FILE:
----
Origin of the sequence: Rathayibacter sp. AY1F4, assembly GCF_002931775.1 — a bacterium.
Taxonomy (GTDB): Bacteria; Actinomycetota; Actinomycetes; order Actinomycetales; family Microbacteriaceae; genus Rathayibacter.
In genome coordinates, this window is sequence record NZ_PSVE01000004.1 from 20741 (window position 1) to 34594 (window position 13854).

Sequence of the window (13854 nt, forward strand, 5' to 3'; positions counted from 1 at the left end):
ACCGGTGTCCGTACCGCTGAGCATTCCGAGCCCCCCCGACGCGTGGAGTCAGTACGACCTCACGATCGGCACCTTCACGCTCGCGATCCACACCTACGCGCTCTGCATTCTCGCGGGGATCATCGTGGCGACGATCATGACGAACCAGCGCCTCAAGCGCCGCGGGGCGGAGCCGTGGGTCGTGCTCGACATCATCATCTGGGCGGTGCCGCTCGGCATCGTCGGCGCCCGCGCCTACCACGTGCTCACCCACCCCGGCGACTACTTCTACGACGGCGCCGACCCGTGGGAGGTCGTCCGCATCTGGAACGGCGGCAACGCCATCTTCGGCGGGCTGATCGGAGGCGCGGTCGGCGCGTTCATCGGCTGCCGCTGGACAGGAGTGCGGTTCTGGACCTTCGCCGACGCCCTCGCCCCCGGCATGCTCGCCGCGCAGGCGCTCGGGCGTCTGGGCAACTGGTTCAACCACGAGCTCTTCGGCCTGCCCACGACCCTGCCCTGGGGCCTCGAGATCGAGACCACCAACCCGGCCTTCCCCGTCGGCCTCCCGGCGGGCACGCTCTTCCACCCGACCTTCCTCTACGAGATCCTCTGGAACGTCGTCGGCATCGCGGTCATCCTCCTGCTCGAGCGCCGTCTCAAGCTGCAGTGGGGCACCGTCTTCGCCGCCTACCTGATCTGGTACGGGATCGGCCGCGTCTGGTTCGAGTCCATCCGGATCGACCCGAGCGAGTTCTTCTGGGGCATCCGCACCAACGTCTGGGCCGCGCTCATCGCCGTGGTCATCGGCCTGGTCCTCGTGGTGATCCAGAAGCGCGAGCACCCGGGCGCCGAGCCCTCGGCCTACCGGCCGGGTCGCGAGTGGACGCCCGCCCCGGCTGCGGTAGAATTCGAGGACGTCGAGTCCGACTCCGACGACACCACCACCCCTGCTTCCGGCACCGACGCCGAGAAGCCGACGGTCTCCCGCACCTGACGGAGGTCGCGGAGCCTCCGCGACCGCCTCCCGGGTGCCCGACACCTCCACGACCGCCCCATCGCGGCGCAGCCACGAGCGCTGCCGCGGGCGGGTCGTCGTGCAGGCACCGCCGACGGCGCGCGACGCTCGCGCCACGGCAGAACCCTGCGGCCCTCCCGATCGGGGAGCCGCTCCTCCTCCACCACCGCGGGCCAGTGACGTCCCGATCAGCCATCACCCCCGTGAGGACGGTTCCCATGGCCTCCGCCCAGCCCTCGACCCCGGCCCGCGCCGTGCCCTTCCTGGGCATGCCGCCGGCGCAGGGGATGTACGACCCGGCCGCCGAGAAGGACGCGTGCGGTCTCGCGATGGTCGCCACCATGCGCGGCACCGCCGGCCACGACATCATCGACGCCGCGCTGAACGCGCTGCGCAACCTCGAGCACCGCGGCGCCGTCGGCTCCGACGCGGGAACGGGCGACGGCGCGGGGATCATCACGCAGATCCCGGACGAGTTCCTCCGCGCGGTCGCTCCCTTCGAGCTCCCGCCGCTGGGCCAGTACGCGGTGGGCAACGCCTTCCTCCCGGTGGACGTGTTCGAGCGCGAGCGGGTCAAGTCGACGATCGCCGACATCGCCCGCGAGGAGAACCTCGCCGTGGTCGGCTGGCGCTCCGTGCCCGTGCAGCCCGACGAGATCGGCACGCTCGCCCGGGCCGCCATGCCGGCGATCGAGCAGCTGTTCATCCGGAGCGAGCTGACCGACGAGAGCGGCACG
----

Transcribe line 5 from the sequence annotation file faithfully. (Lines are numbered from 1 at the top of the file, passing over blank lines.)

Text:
ACCGGTGTCCGTACCGCTGAGCATTCCGAGCCCCCCCGACGCGTGGAGTCAGTACGACCTCACGATCGGCACCTTCACGCTCGCGATCCACACCTACGCGCTCTGCATTCTCGCGGGGATCATCGTGGCGACGATCATGACGAACCAGCGCCTCAAGCGCCGCGGGGCGGAGCCGTGGGTCGTGCTCGACATCATCATCTGGGCGGTGCCGCTCGGCATCGTCGGCGCCCGCGCCTACCACGTGCTCACCCACCCCGGCGACTACTTCTACGACGGCGCCGACCCGTGGGAGGTCGTCCGCATCTGGAACGGCGGCAACGCCATCTTCGGCGGGCTGATCGGAGGCGCGGTCGGCGCGTTCATCGGCTGCCGCTGGACAGGAGTGCGGTTCTGGACCTTCGCCGACGCCCTCGCCCCCGGCATGCTCGCCGCGCAGGCGCTCGGGCGTCTGGGCAACTGGTTCAACCACGAGCTCTTCGGCCTGCCCACGACCCTGCCCTGGGGCCTCGAGATCGAGACCACCAACCCGGCCTTCCCCGTCGGCCTCCCGGCGGGCACGCTCTTCCACCCGACCTTCCTCTACGAGATCCTCTGGAACGTCGTCGGCATCGCGGTCATCCTCCTGCTCGAGCGCCGTCTCAAGCTGCAGTGGGGCACCGTCTTCGCCGCCTACCTGATCTGGTACGGGATCGGCCGCGTCTGGTTCGAGTCCATCCGGATCGACCCGAGCGAGTTCTTCTGGGGCATCCGCACCAACGTCTGGGCCGCGCTCATCGCCGTGGTCATCGGCCTGGTCCTCGTGGTGATCCAGAAGCGCGAGCACCCGGGCGCCGAGCCCTCGGCCTACCGGCCGGGTCGCGAGTGGACGCCCGCCCCGGCTGCGGTAGAATTCGAGGACGTCGAGTCCGACTCCGACGACACCACCACCCCTGCTTCCGGCACCGACGCCGAGAAGCCGACGGTCTCCCGCACCTGACGGAGGTCGCGGAGCCTCCGCGACCGCCTCCCGGGTGCCCGACACCTCCACGACCGCCCCATCGCGGCGCAGCCACGAGCGCTGCCGCGGGCGGGTCGTCGTGCAGGCACCGCCGACGGCGCGCGACGCTCGCGCCACGGCAGAACCCTGCGGCCCTCCCGATCGGGGAGCCGCTCCTCCTCCACCACCGCGGGCCAGTGACGTCCCGATCAGCCATCACCCCCGTGAGGACGGTTCCCATGGCCTCCGCCCAGCCCTCGACCCCGGCCCGCGCCGTGCCCTTCCTGGGCATGCCGCCGGCGCAGGGGATGTACGACCCGGCCGCCGAGAAGGACGCGTGCGGTCTCGCGATGGTCGCCACCATGCGCGGCACCGCCGGCCACGACATCATCGACGCCGCGCTGAACGCGCTGCGCAACCTCGAGCACCGCGGCGCCGTCGGCTCCGACGCGGGAACGGGCGACGGCGCGGGGATCATCACGCAGATCCCGGACGAGTTCCTCCGCGCGGTCGCTCCCTTCGAGCTCCCGCCGCTGGGCCAGTACGCGGTGGGCAACGCCTTCCTCCCGGTGGACGTGTTCGAGCGCGAGCGGGTCAAGTCGACGATCGCCGACATCGCCCGCGAGGAGAACCTCGCCGTGGTCGGCTGGCGCTCCGTGCCCGTGCAGCCCGACGAGATCGGCACGCTCGCCCGGGCCGCCATGCCGGCGATCGAGCAGCTGTTCATCCGGAGCGAGCTGACCGACGAGAGCGGCACG